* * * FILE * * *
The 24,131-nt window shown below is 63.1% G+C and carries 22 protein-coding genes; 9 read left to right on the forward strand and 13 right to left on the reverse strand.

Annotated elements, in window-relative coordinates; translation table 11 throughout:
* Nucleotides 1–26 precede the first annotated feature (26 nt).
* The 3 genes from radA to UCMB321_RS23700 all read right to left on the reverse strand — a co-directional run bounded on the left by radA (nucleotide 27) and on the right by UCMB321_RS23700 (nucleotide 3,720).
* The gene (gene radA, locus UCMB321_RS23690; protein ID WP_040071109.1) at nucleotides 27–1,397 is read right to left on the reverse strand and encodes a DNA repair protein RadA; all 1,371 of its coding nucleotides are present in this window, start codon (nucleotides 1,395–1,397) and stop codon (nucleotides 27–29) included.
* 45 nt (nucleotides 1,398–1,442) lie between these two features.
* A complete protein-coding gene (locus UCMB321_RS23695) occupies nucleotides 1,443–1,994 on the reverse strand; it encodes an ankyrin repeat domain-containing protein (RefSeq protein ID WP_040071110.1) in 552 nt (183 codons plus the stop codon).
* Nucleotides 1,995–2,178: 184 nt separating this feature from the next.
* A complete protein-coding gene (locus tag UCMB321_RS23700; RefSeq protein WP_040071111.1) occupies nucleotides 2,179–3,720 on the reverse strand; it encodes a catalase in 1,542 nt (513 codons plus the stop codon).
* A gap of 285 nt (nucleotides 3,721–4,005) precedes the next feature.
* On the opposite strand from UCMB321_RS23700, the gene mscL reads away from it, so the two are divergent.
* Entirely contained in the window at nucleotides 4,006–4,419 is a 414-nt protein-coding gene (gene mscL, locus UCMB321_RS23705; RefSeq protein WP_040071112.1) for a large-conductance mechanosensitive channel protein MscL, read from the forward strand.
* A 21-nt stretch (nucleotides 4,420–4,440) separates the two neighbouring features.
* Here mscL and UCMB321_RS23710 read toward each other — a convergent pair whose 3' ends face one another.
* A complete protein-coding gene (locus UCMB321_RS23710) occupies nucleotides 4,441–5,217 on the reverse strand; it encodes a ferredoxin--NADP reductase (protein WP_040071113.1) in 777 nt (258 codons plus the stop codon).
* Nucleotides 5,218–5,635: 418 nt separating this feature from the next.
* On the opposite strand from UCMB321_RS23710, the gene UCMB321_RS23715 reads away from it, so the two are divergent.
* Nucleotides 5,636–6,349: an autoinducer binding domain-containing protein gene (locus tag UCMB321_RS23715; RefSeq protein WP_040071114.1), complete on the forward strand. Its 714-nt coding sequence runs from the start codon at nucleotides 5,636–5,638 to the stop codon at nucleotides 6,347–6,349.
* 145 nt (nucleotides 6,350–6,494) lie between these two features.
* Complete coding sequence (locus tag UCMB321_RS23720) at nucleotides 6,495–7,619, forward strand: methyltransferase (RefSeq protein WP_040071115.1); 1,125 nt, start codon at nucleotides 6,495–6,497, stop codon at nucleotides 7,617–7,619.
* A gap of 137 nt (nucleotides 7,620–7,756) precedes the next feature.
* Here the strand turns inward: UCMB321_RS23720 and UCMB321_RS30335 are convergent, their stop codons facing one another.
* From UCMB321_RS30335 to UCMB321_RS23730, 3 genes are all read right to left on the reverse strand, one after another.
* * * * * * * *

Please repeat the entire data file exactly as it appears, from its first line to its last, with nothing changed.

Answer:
The 24,131-nt window shown below is 63.1% G+C and carries 22 protein-coding genes; 9 read left to right on the forward strand and 13 right to left on the reverse strand.

Annotated elements, in window-relative coordinates; translation table 11 throughout:
* Nucleotides 1–26 precede the first annotated feature (26 nt).
* The 3 genes from radA to UCMB321_RS23700 all read right to left on the reverse strand — a co-directional run bounded on the left by radA (nucleotide 27) and on the right by UCMB321_RS23700 (nucleotide 3,720).
* The gene (gene radA, locus UCMB321_RS23690; protein ID WP_040071109.1) at nucleotides 27–1,397 is read right to left on the reverse strand and encodes a DNA repair protein RadA; all 1,371 of its coding nucleotides are present in this window, start codon (nucleotides 1,395–1,397) and stop codon (nucleotides 27–29) included.
* 45 nt (nucleotides 1,398–1,442) lie between these two features.
* A complete protein-coding gene (locus UCMB321_RS23695) occupies nucleotides 1,443–1,994 on the reverse strand; it encodes an ankyrin repeat domain-containing protein (RefSeq protein ID WP_040071110.1) in 552 nt (183 codons plus the stop codon).
* Nucleotides 1,995–2,178: 184 nt separating this feature from the next.
* A complete protein-coding gene (locus tag UCMB321_RS23700; RefSeq protein WP_040071111.1) occupies nucleotides 2,179–3,720 on the reverse strand; it encodes a catalase in 1,542 nt (513 codons plus the stop codon).
* A gap of 285 nt (nucleotides 3,721–4,005) precedes the next feature.
* On the opposite strand from UCMB321_RS23700, the gene mscL reads away from it, so the two are divergent.
* Entirely contained in the window at nucleotides 4,006–4,419 is a 414-nt protein-coding gene (gene mscL, locus UCMB321_RS23705; RefSeq protein WP_040071112.1) for a large-conductance mechanosensitive channel protein MscL, read from the forward strand.
* A 21-nt stretch (nucleotides 4,420–4,440) separates the two neighbouring features.
* Here mscL and UCMB321_RS23710 read toward each other — a convergent pair whose 3' ends face one another.
* A complete protein-coding gene (locus UCMB321_RS23710) occupies nucleotides 4,441–5,217 on the reverse strand; it encodes a ferredoxin--NADP reductase (protein WP_040071113.1) in 777 nt (258 codons plus the stop codon).
* Nucleotides 5,218–5,635: 418 nt separating this feature from the next.
* On the opposite strand from UCMB321_RS23710, the gene UCMB321_RS23715 reads away from it, so the two are divergent.
* Nucleotides 5,636–6,349: an autoinducer binding domain-containing protein gene (locus tag UCMB321_RS23715; RefSeq protein WP_040071114.1), complete on the forward strand. Its 714-nt coding sequence runs from the start codon at nucleotides 5,636–5,638 to the stop codon at nucleotides 6,347–6,349.
* 145 nt (nucleotides 6,350–6,494) lie between these two features.
* Complete coding sequence (locus tag UCMB321_RS23720) at nucleotides 6,495–7,619, forward strand: methyltransferase (RefSeq protein WP_040071115.1); 1,125 nt, start codon at nucleotides 6,495–6,497, stop codon at nucleotides 7,617–7,619.
* A gap of 137 nt (nucleotides 7,620–7,756) precedes the next feature.
* Here the strand turns inward: UCMB321_RS23720 and UCMB321_RS30335 are convergent, their stop codons facing one another.
* From UCMB321_RS30335 to UCMB321_RS23730, 3 genes are all read right to left on the reverse strand, one after another.